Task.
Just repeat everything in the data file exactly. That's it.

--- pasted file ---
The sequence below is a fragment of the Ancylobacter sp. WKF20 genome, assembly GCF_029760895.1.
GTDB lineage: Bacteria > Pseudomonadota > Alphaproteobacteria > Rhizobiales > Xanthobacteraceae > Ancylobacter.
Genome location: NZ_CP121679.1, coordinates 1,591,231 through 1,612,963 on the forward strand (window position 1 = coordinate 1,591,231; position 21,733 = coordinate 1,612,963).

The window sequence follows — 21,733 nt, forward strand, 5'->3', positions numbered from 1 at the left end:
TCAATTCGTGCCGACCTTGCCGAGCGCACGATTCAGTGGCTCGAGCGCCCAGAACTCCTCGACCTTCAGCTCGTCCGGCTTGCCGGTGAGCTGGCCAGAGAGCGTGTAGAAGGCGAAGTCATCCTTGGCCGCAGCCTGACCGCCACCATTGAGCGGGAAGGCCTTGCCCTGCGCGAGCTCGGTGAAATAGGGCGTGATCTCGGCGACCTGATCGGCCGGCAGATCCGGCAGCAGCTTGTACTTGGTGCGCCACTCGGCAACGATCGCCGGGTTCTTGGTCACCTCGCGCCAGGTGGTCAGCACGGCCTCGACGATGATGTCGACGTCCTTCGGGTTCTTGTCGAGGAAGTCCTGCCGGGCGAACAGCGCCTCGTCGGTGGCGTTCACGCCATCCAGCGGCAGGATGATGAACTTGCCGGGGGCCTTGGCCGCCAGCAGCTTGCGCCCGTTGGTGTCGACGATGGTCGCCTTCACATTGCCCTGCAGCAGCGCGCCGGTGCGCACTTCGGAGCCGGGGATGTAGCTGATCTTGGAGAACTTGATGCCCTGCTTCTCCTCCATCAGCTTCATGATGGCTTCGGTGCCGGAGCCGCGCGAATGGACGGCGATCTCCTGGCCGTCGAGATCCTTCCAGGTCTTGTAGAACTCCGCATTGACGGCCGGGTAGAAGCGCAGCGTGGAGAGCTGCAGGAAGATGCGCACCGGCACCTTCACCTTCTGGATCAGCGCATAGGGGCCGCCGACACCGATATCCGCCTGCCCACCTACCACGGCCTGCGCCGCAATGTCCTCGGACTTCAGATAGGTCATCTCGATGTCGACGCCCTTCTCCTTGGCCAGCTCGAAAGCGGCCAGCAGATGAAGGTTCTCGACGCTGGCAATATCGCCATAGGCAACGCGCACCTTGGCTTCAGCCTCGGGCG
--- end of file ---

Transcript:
The sequence below is a fragment of the Ancylobacter sp. WKF20 genome, assembly GCF_029760895.1.
GTDB lineage: Bacteria > Pseudomonadota > Alphaproteobacteria > Rhizobiales > Xanthobacteraceae > Ancylobacter.
Genome location: NZ_CP121679.1, coordinates 1,591,231 through 1,612,963 on the forward strand (window position 1 = coordinate 1,591,231; position 21,733 = coordinate 1,612,963).

The window sequence follows — 21,733 nt, forward strand, 5'->3', positions numbered from 1 at the left end:
TCAATTCGTGCCGACCTTGCCGAGCGCACGATTCAGTGGCTCGAGCGCCCAGAACTCCTCGACCTTCAGCTCGTCCGGCTTGCCGGTGAGCTGGCCAGAGAGCGTGTAGAAGGCGAAGTCATCCTTGGCCGCAGCCTGACCGCCACCATTGAGCGGGAAGGCCTTGCCCTGCGCGAGCTCGGTGAAATAGGGCGTGATCTCGGCGACCTGATCGGCCGGCAGATCCGGCAGCAGCTTGTACTTGGTGCGCCACTCGGCAACGATCGCCGGGTTCTTGGTCACCTCGCGCCAGGTGGTCAGCACGGCCTCGACGATGATGTCGACGTCCTTCGGGTTCTTGTCGAGGAAGTCCTGCCGGGCGAACAGCGCCTCGTCGGTGGCGTTCACGCCATCCAGCGGCAGGATGATGAACTTGCCGGGGGCCTTGGCCGCCAGCAGCTTGCGCCCGTTGGTGTCGACGATGGTCGCCTTCACATTGCCCTGCAGCAGCGCGCCGGTGCGCACTTCGGAGCCGGGGATGTAGCTGATCTTGGAGAACTTGATGCCCTGCTTCTCCTCCATCAGCTTCATGATGGCTTCGGTGCCGGAGCCGCGCGAATGGACGGCGATCTCCTGGCCGTCGAGATCCTTCCAGGTCTTGTAGAACTCCGCATTGACGGCCGGGTAGAAGCGCAGCGTGGAGAGCTGCAGGAAGATGCGCACCGGCACCTTCACCTTCTGGATCAGCGCATAGGGGCCGCCGACACCGATATCCGCCTGCCCACCTACCACGGCCTGCGCCGCAATGTCCTCGGACTTCAGATAGGTCATCTCGATGTCGACGCCCTTCTCCTTGGCCAGCTCGAAAGCGGCCAGCAGATGAAGGTTCTCGACGCTGGCAATATCGCCATAGGCAACGCGCACCTTGGCTTCAGCCTCGGGCG